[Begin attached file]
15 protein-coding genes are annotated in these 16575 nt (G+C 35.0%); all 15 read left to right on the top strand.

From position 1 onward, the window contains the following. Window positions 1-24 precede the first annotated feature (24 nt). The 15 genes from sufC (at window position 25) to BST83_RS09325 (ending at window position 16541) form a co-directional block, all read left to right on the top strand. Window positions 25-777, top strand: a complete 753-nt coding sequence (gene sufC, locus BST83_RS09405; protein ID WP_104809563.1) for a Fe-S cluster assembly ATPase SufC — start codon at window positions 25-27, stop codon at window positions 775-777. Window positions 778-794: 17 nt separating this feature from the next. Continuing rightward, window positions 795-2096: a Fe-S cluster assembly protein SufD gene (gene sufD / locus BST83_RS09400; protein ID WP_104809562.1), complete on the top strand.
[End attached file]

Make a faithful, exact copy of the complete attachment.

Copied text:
15 protein-coding genes are annotated in these 16575 nt (G+C 35.0%); all 15 read left to right on the top strand.

From position 1 onward, the window contains the following. Window positions 1-24 precede the first annotated feature (24 nt). The 15 genes from sufC (at window position 25) to BST83_RS09325 (ending at window position 16541) form a co-directional block, all read left to right on the top strand. Window positions 25-777, top strand: a complete 753-nt coding sequence (gene sufC, locus BST83_RS09405; protein ID WP_104809563.1) for a Fe-S cluster assembly ATPase SufC — start codon at window positions 25-27, stop codon at window positions 775-777. Window positions 778-794: 17 nt separating this feature from the next. Continuing rightward, window positions 795-2096: a Fe-S cluster assembly protein SufD gene (gene sufD / locus BST83_RS09400; protein ID WP_104809562.1), complete on the top strand.